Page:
Nature's helping hand: tackling isolation in care homes

A man helping a woman down stairs in a forest
In the north-east of Scotland, National Lottery funding has been awarded to a pioneering project which uses nature to tackle isolation and loneliness among care home residents.

It is well known that contact with nature can help people feel happier and more energised, create an increased sense of meaning and make tasks seem more manageable.

“You’re not just looking at four walls. It’s getting that push to get out. It builds your stamina up and makes you feel a lot better. It takes the loneliness away.”

Sheila, care home resident

That’s why environmental education charity Wild Things has developed Silver Saplings, an intergenerational project which has received a £475,700 grant from The National Lottery Heritage Fund.

Silver Saplings uses nature activities to improve mental and physical health while also caring for some of Scotland's most fragile natural heritage. Running for over four years across Moray, Inverness, Aviemore and Fochabers, it is expected to help over 3,000 vulnerable people.

With the struggles and anxieties caused by coronavirus (COVID-19), there has never been a more crucial time to focus on physical and mental wellbeing. 

Care home residents walking in a forest
Walking in nature 


Getting outside 

Luke Strachan, CEO of the charity, said: “At Wild Things, we know first-hand that engaging with the natural world has powerful transformative and restorative qualities, no matter what age you are.”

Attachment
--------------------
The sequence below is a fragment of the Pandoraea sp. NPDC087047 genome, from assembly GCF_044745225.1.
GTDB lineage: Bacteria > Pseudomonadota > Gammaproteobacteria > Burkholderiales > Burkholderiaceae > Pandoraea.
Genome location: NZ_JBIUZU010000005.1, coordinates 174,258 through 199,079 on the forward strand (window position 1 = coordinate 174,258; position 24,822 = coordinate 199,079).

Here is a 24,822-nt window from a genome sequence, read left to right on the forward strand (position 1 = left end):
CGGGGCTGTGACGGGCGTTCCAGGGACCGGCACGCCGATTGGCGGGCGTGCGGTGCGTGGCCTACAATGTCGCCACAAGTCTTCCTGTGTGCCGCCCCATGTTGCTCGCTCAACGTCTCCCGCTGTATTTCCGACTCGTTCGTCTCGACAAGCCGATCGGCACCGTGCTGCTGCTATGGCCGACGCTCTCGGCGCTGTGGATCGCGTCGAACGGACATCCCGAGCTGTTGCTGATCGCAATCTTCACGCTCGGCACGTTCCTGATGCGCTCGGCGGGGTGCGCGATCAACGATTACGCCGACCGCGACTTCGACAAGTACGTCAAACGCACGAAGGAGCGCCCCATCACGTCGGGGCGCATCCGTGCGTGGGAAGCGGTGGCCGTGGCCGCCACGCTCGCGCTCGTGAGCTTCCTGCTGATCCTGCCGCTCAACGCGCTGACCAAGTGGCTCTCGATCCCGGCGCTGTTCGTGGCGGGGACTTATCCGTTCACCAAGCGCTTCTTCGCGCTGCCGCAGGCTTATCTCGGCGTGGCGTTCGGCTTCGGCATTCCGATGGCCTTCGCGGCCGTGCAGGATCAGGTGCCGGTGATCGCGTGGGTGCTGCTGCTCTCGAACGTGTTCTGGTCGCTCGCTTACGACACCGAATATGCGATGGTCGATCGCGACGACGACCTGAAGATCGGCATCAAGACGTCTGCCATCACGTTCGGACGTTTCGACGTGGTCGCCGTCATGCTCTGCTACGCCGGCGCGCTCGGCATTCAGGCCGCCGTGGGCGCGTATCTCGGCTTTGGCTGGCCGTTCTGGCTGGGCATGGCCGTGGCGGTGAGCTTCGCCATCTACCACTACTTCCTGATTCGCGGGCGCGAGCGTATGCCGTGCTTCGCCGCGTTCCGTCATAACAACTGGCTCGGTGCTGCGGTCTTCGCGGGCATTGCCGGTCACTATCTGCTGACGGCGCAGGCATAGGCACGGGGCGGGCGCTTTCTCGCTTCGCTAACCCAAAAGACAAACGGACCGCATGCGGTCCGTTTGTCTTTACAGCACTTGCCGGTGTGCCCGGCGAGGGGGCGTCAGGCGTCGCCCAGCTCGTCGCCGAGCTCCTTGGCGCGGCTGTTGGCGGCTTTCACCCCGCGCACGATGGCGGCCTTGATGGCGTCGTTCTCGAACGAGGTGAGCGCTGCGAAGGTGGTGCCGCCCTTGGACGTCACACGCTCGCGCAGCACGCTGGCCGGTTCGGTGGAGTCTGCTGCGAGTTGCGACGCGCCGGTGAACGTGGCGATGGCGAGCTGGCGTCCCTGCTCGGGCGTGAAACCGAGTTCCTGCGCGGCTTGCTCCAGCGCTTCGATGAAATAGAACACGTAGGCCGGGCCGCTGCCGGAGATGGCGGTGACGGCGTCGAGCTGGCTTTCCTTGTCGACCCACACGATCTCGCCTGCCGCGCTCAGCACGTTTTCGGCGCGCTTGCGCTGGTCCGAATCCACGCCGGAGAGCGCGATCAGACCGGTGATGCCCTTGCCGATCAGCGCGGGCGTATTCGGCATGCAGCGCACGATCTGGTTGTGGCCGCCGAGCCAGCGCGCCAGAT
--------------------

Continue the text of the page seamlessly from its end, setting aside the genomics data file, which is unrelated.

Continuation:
Once COVID-19 restrictions are relaxed, project activities for socially isolated elderly people will include rock pooling, pond dipping, osprey and dolphin spotting, as well as nature-based crafts and beach walks.

For care home residents with restricted mobility there is a programme of nature-based activities within the care home setting, such as making bird feeders and planting native seedlings. These activities are designed to exercise cognitive abilities, fine and gross motor skills, hand-eye coordination and concentration. 

Sheila, one of the care home residents, said: “You’re not just looking at four walls. It’s getting that push to get out. It builds your stamina up and makes you feel a lot better. It takes the loneliness away.”

Care home residents
Taking part at the care home 


Caroline Clark, Director Scotland of The National Heritage Lottery Fund, said: “The last three months have been a struggle for most people and many of us have recognised the benefits that connecting with nature can bring, lifting our mood and making us feel less stressed and more energised.

“I’m delighted we can help those who haven’t been able to get out-of-doors enjoy all that it has to offer, forging new friendships, learning new skills and helping look after their beautiful landscape.”

Supporting heritage during the coronavirus (COVID-19) pandemic

Have you applied for support yet?

The National Lottery Heritage Fund is committed to helping the heritage sector through this crisis.

Our £50million Heritage Emergency Fund is open until 12noon on 31 July for grants from £3,000 - £250,000. We want to support as many organisations as we can. Submit an application before the deadline so we can help your organisation too.

Additional support includes:

  • Digital Skills for Heritage: increasing sector skills and confidence to bring heritage to more people
  • maintaining our financial commitment to all of our 2,500 existing projects
  • help and advice from our UK-wide teams

Find out more.

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